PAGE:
Awards – Meisel-Laponce Award
The Meisel-Laponce Award was created by the International Political Science Review (IPSR) to honor John Meisel and Jean Laponce, the first two editors of IPSR.
The prize is awarded at every second World Congress of Political Science to the best article published in IPSR in the previous four years. The first award was given at the IPSA World Congress in Madrid in July 2012. The next award will be granted at the 2020 World Congress.
Of Czech origin, John Meisel is the Sir Edward Peacock Professor of Political Science Emeritus at Queen’s University. He is a Companion of the Order of Canada, a former President of the Royal Society of Canada and a one-time Chair of the Canadian Radio and Telecommunication Commission of Canada. Except for Visiting Professorships at Yale and in the UK, he spent his whole academic life at Queen’s where he pioneered studies of elections and political parties, the role of government in the arts, the politics of regulation and challenges to national cohesion. He was the founding editor of The Canadian Journal of Political Science and of The International Political Science Review. Teaching, research, writing and nature have been his passions and he finds it hard not to get involved in issues affecting the common weal. He can be reached at firstname.lastname@example.org .
Born in Decize sur Loire, Jean Laponce studied at the Institut d’Études Politiques de Paris and at the University of California, Los Angeles. He taught at the University of British Columbia where he is now an Emeritus Professor. He also taught at University of Ottawa and at the University Aiki Shukutoku in Nagoya. Member of the IPSA Executive Committee from 1966 to 1972, he was President from 1973 to 1976. He joined John Meisel to co-edit the journal IPSR in 1985. He is the author of The Protection of Minorities, 1961; The Government of France under the Fifth Republic, 1962, People vs Politics, 1970; Left and Right, 1981; Languages and Their Territories, 1984; Loi de Babel et autres régularités des rapports entre langue et politique, 2006; Le Référendum de Souveraineté, 2010. He established, with Jean Gottmann, the IPSA Research Committee 15 - Political and Cultural Geography. He also created the IPSA Research Committee 50 - Language and Politics.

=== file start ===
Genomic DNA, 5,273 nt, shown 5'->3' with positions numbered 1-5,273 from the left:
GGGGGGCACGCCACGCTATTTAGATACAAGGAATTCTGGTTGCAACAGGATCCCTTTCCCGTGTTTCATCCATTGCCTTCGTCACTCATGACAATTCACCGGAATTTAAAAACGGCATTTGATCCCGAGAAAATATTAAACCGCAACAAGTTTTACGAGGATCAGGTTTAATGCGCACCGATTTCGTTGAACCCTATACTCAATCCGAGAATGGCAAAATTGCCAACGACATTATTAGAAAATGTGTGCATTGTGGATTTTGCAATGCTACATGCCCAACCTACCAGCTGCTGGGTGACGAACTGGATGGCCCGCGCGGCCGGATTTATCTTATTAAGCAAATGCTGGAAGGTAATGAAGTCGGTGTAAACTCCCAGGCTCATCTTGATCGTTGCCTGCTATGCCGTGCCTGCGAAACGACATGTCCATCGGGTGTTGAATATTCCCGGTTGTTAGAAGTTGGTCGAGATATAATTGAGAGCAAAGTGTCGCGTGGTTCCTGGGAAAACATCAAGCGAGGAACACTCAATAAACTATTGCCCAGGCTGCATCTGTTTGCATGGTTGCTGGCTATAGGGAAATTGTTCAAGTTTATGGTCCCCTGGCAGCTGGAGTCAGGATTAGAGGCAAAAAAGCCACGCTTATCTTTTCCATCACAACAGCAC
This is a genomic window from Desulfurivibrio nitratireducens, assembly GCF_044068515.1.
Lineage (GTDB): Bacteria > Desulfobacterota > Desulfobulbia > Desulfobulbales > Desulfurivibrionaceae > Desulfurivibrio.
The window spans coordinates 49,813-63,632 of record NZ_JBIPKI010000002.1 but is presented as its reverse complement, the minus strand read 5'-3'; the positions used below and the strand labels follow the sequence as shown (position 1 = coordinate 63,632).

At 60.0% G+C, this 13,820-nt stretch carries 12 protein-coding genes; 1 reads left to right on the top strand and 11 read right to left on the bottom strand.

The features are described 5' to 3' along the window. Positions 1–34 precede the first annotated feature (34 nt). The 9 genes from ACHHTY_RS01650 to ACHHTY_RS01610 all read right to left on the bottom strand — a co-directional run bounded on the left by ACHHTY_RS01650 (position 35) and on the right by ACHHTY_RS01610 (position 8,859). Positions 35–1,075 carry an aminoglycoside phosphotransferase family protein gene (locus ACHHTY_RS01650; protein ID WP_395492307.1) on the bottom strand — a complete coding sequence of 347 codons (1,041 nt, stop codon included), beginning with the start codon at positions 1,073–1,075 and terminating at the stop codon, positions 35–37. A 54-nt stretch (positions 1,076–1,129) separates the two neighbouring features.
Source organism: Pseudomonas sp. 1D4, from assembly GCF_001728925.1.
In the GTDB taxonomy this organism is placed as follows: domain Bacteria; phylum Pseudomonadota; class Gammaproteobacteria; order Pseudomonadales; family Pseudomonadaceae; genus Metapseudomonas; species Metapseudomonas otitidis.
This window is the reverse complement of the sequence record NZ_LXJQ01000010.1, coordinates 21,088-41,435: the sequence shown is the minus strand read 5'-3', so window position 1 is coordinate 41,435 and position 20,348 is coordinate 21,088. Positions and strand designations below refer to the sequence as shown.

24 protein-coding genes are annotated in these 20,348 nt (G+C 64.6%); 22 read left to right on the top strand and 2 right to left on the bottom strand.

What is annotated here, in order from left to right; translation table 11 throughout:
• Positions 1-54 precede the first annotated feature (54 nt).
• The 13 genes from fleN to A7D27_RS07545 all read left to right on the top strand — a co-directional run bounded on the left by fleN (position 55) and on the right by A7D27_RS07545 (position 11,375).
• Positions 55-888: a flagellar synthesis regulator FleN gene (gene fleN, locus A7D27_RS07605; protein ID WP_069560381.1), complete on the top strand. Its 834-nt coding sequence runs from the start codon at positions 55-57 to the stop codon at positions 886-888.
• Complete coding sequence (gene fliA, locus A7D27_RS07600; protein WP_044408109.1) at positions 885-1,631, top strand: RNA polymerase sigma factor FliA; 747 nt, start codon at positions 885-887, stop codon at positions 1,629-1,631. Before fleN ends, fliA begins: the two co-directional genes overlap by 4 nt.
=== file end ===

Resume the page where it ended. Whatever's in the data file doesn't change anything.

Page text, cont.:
Amount - $1,000 US and travel expenses
The prize of USD 1,000 is jointly sponsored by the International Political Science Association and SAGE Publications.
Nominations - IPSR / SAGE
The editors nominated what were in their opinion the six best papers published in IPSR since the previous IPSA World Congress in 2009. With the help of IPSR's Editorial Board, the editors will select the best article.
IPSR’s homepage (http://ips.sagepub.com/) provides a link to the articles nominated for the Award and SAGE provide open access to the articles.
The recipient(s) of the Award is announced in an issue of IPSR and the award is given at a reception hosted by SAGE at every two IPSA World Congresses of Political Science.
Meisel-Laponce Award Recipients
Lingling Qi holds a Ph.D. in Political Science from the University of Missouri-Columbia (2010), and is currently associate professor at the School of Government, Nanjing University, China. She studies comparative politics and international relations, mainly focusing on democracy and democratization, using quantitative methods to analyze civic culture and political institutions.
Doh Chull Shin is Jack W. Peltason Scholar in Residence at the Center for the Study of Democracy at the University of California, Irvine. His books include Confucianism and Democratization in East Asia (2012) Mass Politics and Culture in Democratizing Korea (2000) and the co-edited How East Asians View Democracy (2008). His articles comparing the dynamics and patterns of cultural and institutional democratization have been published in leading political science journals. Shin has held visiting appointments at the Australian National University, Central European University in Budapest, Charles University in Prague, Seoul National University, the University of Cape Town, and the Wissenschaftszentrum Berlin. His current research seeks to assess the authenticity of avowed support for democracy among contemporary global citizenries, and to unravel the transformation of political culture in authoritarian and postauthoritarian societies.
Anthony and Heather Smith, "Human Trafficking: The Unintended Effects of United Nations Intervention", International Political Science Review/Revue internationale de science politique, 32:2 (March 2011), p. 125-145.
Jørgen Møller and Svend-Erik Skaaning, “Beyond the Radial Delusion: Conceptualizing and Measuring Democracy and Non-democracy”, International Political Science Review, 31:3 (2010).
Jørgen Møller holds a PhD from the European University Institute in Florence, Italy (2007), and he is currently Associate Professor at the Department of Political Science, Aarhus University, Denmark. His research interests include conceptualization of democracy, post-communist political change, comparative historical analysis of democratization and state formation, and qualitative methodology.
Svend-Erik Skaaning holds a PhD from the Department of Political Science at Aarhus University (2007), where he is currently associate professor. His research interests include the conceptualization and measurement of democracy, civil liberties, and the rule of law, political regime change, state capacity, and comparative methodology.